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Utah's 4th Congressional District candidates released the results of separate internal polls Thursday and they reach one common conclusion —┬áRepublican Mia Love has the support of 47 percent of likely voters.

The big question is how many are inclined to support Doug Owens, the Democrat in the race.

Love's poll included all third-party candidates and found that 28 percent of respondents favored Owens and 24 percent either picked another candidate or were undecided.

Owens' poll had him with 44 percent support. It asked respondents to choose only between him and Love.

So, these polls show that either Love has a big lead or it's a nail-biter.

"It's a horse race and it's very winnable," Owens said. "We are within the margin of error."

Love is skeptical of polls, but her campaign is happy with where they're at, and her campaign manager Dave Hansen predicts that she'll gain strength as the election approaches.

An outside polling expert, who reviewed the data at the request of The Salt Lake Tribune, said both polls appear legitimate even if they came to far different conclusions.

"Sounds like the truth might fall somewhere in between those two," said Scott Keeter, director of survey research at the Pew Research Center. He tends to favor polls that include third-party candidates since the format more accurately reflects what people will see when they cast their ballots, but he knows it's an issue debated within the industry.

"It's too bad nobody has done an independent poll there," he said.

The only independent survey took place in August, when's poll had Love up by 12 percentage points.

Internal campaign polls are not as easy to read as those commissioned by a news organization or university. Candidates tend to release the ones with favorable results and hide the ones that could hurt their cause. It's also unclear in what order questions are asked or if the respondents were given any other information that may have altered the results.

"You have to be careful unless you know the polling organization, you know all the sampling information and you know the questions," University of Utah political scientist Matthew Burbank previously said. "Even when all those things line up, it's always possible that it is not a representative poll."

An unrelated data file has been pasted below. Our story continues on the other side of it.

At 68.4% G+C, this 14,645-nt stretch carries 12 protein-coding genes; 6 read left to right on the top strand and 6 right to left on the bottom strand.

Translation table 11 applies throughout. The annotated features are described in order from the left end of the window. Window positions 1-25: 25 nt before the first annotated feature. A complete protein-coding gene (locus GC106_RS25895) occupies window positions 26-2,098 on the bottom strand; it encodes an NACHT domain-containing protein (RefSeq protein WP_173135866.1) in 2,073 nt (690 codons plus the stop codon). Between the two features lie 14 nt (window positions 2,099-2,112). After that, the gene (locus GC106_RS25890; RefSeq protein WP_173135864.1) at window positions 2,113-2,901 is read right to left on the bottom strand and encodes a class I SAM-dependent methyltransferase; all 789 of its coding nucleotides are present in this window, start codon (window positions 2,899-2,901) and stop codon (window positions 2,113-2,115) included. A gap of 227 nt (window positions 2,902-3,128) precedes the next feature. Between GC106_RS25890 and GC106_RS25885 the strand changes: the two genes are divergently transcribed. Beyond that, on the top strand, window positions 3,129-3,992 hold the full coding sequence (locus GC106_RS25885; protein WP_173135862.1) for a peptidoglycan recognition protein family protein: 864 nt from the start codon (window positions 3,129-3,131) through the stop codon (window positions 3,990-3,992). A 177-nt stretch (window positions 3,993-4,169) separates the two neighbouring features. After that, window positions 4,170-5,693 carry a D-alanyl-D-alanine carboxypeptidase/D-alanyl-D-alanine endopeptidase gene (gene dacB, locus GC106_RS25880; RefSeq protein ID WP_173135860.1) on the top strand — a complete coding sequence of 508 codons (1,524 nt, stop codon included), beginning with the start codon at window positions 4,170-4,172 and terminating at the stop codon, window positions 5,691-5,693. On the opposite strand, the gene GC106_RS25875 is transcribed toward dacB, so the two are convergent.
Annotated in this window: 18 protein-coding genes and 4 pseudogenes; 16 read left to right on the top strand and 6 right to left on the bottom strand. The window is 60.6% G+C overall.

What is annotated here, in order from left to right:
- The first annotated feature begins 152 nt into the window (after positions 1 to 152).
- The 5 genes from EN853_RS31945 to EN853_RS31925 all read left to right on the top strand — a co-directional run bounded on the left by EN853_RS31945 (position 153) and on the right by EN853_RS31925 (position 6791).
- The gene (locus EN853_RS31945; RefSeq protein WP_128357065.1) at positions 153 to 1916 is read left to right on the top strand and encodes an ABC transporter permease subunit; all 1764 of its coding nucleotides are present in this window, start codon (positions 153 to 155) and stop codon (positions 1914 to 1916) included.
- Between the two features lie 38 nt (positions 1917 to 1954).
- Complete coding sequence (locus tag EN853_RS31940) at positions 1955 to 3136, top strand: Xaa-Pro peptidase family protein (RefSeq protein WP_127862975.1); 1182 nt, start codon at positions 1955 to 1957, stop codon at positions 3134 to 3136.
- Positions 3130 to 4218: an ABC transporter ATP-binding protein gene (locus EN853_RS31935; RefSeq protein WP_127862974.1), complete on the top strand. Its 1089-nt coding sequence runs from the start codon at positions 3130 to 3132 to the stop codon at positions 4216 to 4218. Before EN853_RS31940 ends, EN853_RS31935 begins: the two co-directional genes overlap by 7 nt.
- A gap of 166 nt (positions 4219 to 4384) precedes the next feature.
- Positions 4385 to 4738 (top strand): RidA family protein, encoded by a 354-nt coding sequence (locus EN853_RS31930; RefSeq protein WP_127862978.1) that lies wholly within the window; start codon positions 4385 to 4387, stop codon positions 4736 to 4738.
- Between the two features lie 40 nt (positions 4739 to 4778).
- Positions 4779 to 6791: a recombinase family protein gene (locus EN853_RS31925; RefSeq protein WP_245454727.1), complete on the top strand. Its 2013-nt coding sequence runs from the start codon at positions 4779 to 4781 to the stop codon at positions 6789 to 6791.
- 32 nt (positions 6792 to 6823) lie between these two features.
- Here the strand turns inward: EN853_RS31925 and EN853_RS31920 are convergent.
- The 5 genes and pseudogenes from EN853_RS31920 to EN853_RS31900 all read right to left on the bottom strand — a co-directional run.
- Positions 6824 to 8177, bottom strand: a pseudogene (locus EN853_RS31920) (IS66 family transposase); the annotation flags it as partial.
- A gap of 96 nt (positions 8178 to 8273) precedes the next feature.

The biggest differences between the Love and Owens polls involve how third-party candidates are treated and the percentage of voters who identify as Democrats and Republicans.

The Love poll made sure that 60 percent of the respondents at least leaned Republican, believing that would match turnout in November. The Owens poll decided to peg Republican turnout at 45 percent.

"I have a hard time explaining a lot about what I'm seeing in their poll," said Scott Riding with Y2 Analytics, Love's pollster, which is co-owned by Hansen, her campaign manager.

Owens' pollster, Dave Metz, with the Democratic-firm FM3, defended his sampling and said that the key thing the polls identify is that the voters who know Owens tend to like him, a trend that gives him an opening to make up more ground in the future.

Owens previously released an internal poll in July that had him 9 percentage points back. In that poll, only 21 percent of respondents had heard of him; that increased to 37 percent now. The most recent one involved 403 likely voters reached Monday and Tuesday. It had a margin of error of 4.9 percentage points.

Owens, son of the late Rep. Wayne Owens, D-Utah, says he's confident in his numbers.

This is the first time Love released an internal poll. It involved 500 likely voters and had a margin of error of 4.4 percentage points.

Love ran for the same seat in 2012, losing narrowly to Rep. Jim Matheson, D-Utah. Her polling at the time showed her with a sizable lead and has left her skeptical of survey results.

"It doesn't matter what the polls say, if your supporters are not actually going to the polls it doesn't help. I think that is the biggest thing," she told The Salt Lake Tribune's editorial board earlier this month. "I think that it is important for us to make sure we know who our voters are ... and we do everything we can to get them out."

The two candidates' only joint appearance thus far was at a gathering hosted by the Utah Taxpayers Association in May. They are scheduled to face each other in a debate on Tuesday at KUED, which will be streamed live at and air on most of Utah's television stations.

Twitter: @mattcanham